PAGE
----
Professional Visual Studio Extensibility
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Om Professional Visual Studio Extensibility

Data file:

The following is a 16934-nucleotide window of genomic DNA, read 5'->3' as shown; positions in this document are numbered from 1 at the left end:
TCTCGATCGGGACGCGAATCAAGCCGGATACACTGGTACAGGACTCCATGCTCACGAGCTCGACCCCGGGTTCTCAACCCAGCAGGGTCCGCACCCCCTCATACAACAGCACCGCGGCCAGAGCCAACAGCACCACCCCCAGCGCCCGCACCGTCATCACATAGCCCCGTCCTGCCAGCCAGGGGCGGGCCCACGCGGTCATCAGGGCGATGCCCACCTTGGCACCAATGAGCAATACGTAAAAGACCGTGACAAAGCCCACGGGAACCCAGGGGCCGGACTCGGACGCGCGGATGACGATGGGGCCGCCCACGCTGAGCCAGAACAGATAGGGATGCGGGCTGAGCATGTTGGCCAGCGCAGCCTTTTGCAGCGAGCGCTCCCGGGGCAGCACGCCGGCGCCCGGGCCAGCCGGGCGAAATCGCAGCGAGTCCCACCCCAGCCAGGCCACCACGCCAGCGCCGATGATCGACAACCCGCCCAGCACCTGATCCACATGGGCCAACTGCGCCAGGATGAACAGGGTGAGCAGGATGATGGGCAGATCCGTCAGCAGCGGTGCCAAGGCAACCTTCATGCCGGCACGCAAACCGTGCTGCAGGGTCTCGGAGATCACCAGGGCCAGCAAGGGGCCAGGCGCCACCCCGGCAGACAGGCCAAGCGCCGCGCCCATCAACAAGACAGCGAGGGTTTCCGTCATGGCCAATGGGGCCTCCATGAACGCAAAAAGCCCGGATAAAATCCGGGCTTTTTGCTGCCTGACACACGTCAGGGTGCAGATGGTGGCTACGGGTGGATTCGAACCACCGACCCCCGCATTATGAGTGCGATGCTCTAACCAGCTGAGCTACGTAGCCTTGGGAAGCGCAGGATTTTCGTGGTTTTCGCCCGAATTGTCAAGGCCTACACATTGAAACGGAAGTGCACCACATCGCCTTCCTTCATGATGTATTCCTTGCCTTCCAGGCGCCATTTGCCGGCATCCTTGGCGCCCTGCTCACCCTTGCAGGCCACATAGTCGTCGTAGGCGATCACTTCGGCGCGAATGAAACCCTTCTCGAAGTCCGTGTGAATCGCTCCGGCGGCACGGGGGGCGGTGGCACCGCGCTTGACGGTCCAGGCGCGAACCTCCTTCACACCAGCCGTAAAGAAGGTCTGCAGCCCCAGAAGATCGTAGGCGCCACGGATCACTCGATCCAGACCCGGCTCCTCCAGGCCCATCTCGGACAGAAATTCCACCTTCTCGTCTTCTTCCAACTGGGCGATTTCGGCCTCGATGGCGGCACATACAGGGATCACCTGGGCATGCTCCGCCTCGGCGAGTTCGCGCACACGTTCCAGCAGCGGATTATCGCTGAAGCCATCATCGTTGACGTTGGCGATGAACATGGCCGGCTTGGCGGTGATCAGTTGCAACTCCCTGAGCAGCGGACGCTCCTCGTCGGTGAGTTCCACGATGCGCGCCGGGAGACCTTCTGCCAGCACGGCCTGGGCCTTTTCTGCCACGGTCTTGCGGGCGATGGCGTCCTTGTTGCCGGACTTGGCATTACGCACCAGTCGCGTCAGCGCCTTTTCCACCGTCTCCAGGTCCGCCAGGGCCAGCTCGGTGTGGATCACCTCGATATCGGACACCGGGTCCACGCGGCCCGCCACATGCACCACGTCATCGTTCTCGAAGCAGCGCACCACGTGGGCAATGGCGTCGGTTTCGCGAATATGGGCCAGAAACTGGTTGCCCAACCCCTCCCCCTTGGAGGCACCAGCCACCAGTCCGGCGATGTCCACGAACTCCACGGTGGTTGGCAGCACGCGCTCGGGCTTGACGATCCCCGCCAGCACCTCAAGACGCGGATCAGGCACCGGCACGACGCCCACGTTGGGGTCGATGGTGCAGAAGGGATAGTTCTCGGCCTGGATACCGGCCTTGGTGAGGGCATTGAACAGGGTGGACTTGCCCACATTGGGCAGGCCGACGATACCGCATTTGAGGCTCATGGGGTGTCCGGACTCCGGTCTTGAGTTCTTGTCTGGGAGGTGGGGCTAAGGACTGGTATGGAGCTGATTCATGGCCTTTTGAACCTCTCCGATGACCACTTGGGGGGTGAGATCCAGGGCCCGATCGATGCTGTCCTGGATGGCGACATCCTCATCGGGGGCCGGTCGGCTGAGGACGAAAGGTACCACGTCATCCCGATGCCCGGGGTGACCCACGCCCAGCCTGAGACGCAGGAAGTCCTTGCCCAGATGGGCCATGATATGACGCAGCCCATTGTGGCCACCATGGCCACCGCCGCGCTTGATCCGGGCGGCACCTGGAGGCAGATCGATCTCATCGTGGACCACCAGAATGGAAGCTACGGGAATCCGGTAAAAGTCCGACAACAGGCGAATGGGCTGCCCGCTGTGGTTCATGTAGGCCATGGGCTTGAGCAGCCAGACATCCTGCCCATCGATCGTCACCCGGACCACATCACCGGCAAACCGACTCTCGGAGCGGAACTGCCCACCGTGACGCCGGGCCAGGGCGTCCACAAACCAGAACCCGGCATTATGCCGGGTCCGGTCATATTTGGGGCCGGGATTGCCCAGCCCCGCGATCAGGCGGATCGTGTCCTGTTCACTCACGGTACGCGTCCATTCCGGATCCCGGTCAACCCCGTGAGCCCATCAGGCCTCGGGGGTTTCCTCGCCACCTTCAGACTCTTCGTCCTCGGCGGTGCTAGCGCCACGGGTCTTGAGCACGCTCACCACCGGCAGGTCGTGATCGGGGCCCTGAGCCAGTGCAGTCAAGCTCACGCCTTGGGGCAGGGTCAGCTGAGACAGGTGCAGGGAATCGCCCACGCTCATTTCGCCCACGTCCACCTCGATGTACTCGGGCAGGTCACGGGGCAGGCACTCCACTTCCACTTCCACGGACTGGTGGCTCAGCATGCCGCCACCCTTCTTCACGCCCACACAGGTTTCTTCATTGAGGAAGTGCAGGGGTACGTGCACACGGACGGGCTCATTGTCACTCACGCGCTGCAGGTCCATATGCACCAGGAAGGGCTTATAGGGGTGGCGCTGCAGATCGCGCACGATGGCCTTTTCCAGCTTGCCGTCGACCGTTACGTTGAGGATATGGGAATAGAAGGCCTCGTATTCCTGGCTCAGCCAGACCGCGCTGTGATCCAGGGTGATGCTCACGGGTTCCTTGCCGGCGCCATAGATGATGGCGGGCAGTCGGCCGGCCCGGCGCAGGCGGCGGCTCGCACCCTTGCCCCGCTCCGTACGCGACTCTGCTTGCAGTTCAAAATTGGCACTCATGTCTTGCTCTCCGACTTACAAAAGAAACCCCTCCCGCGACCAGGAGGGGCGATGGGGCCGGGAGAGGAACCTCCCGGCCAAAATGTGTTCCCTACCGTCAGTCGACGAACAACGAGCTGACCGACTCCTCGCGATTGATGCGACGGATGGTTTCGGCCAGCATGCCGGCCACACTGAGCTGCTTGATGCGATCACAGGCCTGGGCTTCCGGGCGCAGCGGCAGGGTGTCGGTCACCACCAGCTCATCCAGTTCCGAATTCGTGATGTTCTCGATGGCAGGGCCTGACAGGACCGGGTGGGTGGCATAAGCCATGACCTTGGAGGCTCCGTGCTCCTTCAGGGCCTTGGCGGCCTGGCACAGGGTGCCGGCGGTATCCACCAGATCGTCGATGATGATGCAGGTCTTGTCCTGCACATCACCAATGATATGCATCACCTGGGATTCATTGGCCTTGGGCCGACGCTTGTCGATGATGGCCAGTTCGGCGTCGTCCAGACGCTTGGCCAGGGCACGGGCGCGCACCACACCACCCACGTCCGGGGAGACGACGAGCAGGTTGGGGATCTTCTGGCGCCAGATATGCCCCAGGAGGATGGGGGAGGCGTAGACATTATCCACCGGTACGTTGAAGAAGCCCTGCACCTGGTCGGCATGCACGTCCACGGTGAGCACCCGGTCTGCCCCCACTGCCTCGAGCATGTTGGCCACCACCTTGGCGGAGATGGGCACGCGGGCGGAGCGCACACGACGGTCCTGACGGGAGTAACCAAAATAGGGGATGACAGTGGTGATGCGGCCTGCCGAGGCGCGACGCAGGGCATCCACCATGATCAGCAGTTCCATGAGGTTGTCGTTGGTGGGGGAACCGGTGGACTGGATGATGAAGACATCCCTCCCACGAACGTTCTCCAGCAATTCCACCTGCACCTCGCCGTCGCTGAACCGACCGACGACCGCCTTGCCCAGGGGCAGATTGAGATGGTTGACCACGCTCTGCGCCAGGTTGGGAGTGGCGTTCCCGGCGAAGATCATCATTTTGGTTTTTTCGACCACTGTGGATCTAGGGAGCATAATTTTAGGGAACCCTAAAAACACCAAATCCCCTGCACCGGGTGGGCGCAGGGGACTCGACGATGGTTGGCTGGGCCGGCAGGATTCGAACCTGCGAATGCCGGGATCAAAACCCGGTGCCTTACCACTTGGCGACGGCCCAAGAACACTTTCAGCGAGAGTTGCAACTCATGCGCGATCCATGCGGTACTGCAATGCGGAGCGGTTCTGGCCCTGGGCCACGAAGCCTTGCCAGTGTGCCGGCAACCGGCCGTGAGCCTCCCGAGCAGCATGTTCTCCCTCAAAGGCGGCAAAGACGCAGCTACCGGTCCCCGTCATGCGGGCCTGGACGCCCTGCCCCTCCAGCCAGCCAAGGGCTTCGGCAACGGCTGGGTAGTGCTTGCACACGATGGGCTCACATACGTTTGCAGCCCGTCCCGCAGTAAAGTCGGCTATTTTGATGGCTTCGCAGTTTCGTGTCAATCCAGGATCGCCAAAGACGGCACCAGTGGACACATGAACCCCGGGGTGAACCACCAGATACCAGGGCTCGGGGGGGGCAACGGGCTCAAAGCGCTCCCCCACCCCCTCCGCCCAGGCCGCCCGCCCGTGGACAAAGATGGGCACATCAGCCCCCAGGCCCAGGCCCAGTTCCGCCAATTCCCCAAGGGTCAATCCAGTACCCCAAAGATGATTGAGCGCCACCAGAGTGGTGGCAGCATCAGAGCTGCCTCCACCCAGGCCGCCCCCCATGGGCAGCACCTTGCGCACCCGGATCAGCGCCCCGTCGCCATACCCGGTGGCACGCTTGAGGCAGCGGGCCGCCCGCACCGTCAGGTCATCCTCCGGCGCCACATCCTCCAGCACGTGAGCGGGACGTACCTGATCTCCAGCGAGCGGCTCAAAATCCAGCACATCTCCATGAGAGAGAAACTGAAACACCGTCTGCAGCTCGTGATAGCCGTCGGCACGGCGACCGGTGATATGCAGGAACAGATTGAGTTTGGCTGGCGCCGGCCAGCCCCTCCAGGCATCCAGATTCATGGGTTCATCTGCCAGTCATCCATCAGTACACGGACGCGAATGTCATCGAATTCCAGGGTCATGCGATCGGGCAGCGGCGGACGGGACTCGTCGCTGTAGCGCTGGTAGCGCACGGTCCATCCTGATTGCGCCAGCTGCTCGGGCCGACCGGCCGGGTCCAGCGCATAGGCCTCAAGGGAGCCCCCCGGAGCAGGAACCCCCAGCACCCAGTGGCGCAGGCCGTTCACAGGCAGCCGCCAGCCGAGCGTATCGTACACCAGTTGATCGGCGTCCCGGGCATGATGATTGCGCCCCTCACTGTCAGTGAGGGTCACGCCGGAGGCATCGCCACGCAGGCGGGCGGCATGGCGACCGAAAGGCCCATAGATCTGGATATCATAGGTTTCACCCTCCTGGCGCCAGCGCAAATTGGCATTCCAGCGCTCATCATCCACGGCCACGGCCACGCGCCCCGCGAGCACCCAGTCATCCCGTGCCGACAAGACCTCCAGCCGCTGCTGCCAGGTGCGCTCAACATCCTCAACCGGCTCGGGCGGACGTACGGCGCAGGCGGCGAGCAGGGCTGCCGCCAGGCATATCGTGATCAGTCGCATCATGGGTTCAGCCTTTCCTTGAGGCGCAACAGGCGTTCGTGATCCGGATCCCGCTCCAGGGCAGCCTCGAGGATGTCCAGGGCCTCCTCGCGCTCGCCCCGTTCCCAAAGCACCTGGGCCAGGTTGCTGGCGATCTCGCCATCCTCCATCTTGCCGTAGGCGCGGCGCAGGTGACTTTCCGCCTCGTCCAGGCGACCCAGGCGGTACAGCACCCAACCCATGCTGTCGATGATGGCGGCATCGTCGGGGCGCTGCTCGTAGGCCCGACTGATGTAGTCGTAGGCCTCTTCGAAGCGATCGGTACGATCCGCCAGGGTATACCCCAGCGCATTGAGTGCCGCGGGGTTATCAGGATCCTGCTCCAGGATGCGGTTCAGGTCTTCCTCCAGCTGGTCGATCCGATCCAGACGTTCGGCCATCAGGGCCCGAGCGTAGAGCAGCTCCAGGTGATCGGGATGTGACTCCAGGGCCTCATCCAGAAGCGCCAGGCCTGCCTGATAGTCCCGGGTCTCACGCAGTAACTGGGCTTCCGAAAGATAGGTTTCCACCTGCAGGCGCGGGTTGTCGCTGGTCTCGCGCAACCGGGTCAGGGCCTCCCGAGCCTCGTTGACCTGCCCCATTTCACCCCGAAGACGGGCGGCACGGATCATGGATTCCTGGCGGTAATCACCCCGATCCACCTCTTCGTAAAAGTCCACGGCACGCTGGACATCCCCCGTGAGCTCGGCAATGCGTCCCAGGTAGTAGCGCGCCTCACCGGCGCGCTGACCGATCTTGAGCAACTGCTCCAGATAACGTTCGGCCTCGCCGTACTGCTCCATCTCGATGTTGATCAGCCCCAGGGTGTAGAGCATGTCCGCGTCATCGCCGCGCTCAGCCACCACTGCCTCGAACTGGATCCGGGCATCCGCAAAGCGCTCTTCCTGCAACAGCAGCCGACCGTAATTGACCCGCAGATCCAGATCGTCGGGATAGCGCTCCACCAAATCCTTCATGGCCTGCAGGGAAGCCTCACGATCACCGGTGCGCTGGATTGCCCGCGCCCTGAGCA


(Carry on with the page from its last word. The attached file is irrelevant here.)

Visual Studio is a development IDE created by Microsoft to enable easier development for Microsoft programming languages as well as development technologies. It has been the most popular IDE for working with Microsoft development products for the past 10 years. Extensibility is a key feature of Visual Studio. There have not been many books written on this aspect of Visual Studio. Visual Studio Extensibility (VSX) can be considered a hard topic to learn for many developers in comparison with most .NET related topics. Also, its APIs are very complex and not very well written. Some may refer to these APIs as dirty because they do not have good structure, naming convention, or consistency. Visual Studio is now 10 years old. It was created during the COM days for COM programming but later migrated to .NET. However, Visual Studio still relies heavily on COM programming. It was revamped when moving to the .NET platform but still contains its COM nature; this fact is what makes it harder for .NET developers to work with VSX. Because it is an older product built on two technologies, it has produced inconsistency in code. Although there are problems with the current version of VSX, the future looks bright for it. The many different teams working on the software have been moved into one umbrella group known as the Visual Studio Ecosystem team. Throughout the past 10 years Visual Studio has continued to grow and new extensibility features have been added. Learning all of the options with their different purposes and implementations is not easy. Many extensibility features are broad topics such as add-ins, macros, and the new domain-specific language tools in Visual Studio. Learning these topics can be difficult because they are not closely related to general .NET programming topics. This book is for .NET developers who are interested in extending Visual Studio as their development tool. In order to understand the book you must know the following material well: Object-oriented programming (OOP), the .NET Framework and .NET programming, C# or Visual Basic languages, some familiarity with C++, some familiarity with XML and its related topics, and Visual Studio structure and usage. A familiarity with COM programming and different .NET technologies is helpful. The aims of this book are to: Provide an overview of all aspects of VSX Enable readers to know where/when to use extensibility Familiarize readers with VS Extensibility in detail Show readers the first steps and let them learn through their own experiences Use examples, sample code, and case studies to demonstrate things in such a way that helps readers understand the concepts Avoid bothering readers with long discussions and useless code samples In order to use this book, and get the most out of it, there are some technical requirements. You must have the following two packages installed on your machine to be able to read/understand the chapters and test code samples: Visual Studio 2008 Team System Edition (or other commercial editions) Visual Studio 2008 SDK 1.0 (or its newer versions) You will need to buy Visual Studio 2008 to register for an evaluation version. The Free Express editions of Visual Studio do not support the extensibility options. The Visual Studio SDK is needed in order to read some of the chapters in the book and can be downloaded as a free package. The operating system doesn t matter for the content of the book, but all code was written with Visual Studio 2008 Team System Edition in Windows Vista x86. Chapters 1, 2, and 3 will give you an introduction to the basic concepts you need to understand before you can move on to the rest of the book. Chapter 4 discusses the automation model, which is an important prerequisite for many